extrinsic muscle's See extraocular muscles.
eyelid retractor muscle's See levator palpebrae superioris muscle; Müller's palpebral muscles.
Horner's muscle A thin layer of fibres that originates behind the lacrimal sac from the upper part of the posterior lacrimal crest (a ridge on the lacrimal bone which borders the fossa for the lacrimal sac). The muscle passes outward and forward and divides into two slips surrounding the canaliculi. It then becomes continuous with the pretarsal portions of the orbicularis muscle of the upper and lower lids and with the muscle of Riolan. Horner's muscle may be involved in tear drainage through action on the lacrimal sac. Syn. pars lacrimalis muscle; tensor tarsi muscle. See muscle of Riolan.
inferior oblique muscle (IO) One of the extraocular muscles, it takes its origin at the antero-medial corner of the floor of the orbit. It passes underneath the inferior rectus in a backward direction (making an angle of about 50º with the sagittal plane of the eye), then under the lateral rectus to be inserted by the shortest tendon of all extraocular muscles on the posterior, temporal portion of the eyeball, for the most part below the horizontal meridian, some 5 mm away from the optic nerve. It is innervated by the oculomotor nerve and it extorts (main action), elevates and abducts the eyeball when the eye is in the primary position. Combined with the action of the superior rectus muscle, it directs the eye upward (Fig. M15). See Bielschowsky's head tilt test; three-step test.
inferior rectus muscle (IR) This is the shortest of the four recti muscles. It arises from the lower part of the annulus of Zinn, runs forward, downward and outward (making an angle of about 23º with the sagittal plane) and inserts into the inferior portion of the sclera about 6.5 mm from the corneal limbus. It is innervated by the inferior division of the oculomotor nerve and it depresses (main action), adducts and extorts the eyeball when the eye is in the primary position (Fig. M15). See annulus of Zinn; Müller's palpebral muscles; Bielschowsky's head tilt test.
inferior tarsal muscle See Müller's palpebral muscles.
internal rectus muscle See medial rectus muscle.
intraocular muscle's The smooth (unstriated and involuntary) muscles found within the eye. They are the ciliary, the dilator pupillae and the sphincter pupillae muscles. Syn. intrinsic muscles. See cholinergic.
lateral rectus muscle (LR) One of the extraocular muscles, it arises from both the lower and upper parts of the annulus of Zinn which bridge the superior orbital fissure. The muscle passes forward along the lateral wall of the orbit, crosses the tendon of the inferior oblique muscle and inserts into the sclera about 6.9 mm from the corneal limbus. It is innervated by the abducens nerve and it abducts the eyeball when the eye is in the primary position (Fig. M15). Syn. external rectus muscle; abducens muscle. See annulus of Zinn; check ligament.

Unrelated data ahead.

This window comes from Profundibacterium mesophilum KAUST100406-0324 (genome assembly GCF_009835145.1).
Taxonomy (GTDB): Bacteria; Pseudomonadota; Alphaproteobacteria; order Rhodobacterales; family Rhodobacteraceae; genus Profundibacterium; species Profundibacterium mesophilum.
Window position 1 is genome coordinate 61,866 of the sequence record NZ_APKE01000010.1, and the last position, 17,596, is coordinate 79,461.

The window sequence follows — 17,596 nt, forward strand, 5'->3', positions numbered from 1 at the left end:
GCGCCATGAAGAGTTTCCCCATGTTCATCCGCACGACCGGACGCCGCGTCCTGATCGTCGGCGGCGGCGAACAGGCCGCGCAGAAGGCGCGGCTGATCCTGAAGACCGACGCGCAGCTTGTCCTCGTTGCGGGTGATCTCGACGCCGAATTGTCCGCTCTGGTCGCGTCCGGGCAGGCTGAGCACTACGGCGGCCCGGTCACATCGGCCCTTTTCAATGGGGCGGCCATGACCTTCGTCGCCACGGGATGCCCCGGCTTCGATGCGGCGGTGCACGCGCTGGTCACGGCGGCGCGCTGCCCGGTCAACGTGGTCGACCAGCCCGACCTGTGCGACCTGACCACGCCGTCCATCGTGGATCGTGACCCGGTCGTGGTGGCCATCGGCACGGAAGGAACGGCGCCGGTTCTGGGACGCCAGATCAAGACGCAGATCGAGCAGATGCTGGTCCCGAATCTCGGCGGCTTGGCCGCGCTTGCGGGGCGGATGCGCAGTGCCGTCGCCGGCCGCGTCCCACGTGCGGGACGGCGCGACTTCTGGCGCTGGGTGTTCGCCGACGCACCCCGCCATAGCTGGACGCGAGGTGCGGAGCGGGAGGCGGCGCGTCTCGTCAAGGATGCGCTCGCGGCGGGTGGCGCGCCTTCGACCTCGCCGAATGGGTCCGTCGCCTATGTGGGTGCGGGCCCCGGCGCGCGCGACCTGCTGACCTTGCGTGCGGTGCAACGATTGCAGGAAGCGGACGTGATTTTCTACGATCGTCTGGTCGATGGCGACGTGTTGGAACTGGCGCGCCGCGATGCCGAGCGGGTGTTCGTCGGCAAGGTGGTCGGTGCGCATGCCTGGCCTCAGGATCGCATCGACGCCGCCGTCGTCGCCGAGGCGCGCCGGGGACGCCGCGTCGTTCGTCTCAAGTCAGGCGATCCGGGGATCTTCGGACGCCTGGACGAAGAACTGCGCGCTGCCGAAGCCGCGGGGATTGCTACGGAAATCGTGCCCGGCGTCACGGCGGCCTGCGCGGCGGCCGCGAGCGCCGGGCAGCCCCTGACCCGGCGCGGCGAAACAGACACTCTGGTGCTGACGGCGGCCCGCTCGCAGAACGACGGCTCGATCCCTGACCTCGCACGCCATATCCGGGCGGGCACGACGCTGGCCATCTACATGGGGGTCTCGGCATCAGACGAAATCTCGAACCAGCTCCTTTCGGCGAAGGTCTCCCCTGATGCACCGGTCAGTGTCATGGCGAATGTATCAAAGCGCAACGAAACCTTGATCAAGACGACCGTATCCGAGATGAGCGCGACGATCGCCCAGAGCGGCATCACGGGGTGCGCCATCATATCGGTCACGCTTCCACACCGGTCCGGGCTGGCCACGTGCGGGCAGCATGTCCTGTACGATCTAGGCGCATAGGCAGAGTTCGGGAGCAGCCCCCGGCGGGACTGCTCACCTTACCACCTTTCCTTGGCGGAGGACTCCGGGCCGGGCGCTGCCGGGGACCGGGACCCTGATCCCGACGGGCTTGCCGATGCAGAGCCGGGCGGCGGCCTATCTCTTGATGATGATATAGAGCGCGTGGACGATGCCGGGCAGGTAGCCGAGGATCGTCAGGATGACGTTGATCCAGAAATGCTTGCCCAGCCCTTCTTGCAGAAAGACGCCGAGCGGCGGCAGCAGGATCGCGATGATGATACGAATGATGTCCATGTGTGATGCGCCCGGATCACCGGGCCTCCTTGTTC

levator palpebrae superioris muscle Striated muscle that arises from the under surface of the lesser wing of the sphenoid bone above and in front of the optic canal. It passes forward below the roof of the orbit and above the superior rectus muscle and terminates in a tendinous expansion or aponeurosis (also called levator aponeurosis), which spreads out in a fan-shaped manner so as to occupy the whole breadth of the orbit and thus gives the whole muscle the form of an isosceles triangle. From the inferior surface of the aponeurosis arises a thin sheet of smooth muscle fibres called Müller's palpebral muscle (or superior tarsal muscle) which inserts into the posterior margin of the superior tarsal plate and into the superior fornix of the conjunctiva. These smooth muscle fibres are innervated by sympathetic nerves from the superior cervical sympathetic ganglion and assist in elevating the upper eyelid. The fibres of the aponeurosis are attached to the anterior margin of the superior tarsal plate while some fuse with bundles of the orbicularis oculi muscle to attach to the skin. These latter sets of fibres produce the horizontal skin crease of the upper eyelid. The striated levator aponeurosis is innervated by the superior division of the oculomotor nerve and elevates the upper eyelid. Its antagonist is the orbicularis muscle. See orbicularis muscle.
medial rectus muscle (MR) One of the extraocular muscles, it arises from the medial part of the annulus of Zinn. It passes forward along the medial wall of the orbit and is inserted into the sclera about 5.5 mm from the corneal limbus. It is innervated by the inferior division of the oculomotor nerve and it adducts the eyeball when the eye is in the primary position (Fig. M15). Syn. internal rectus muscle; adducens muscle. See annulus of Zinn; check ligament.
Müller's muscle See ciliary muscle.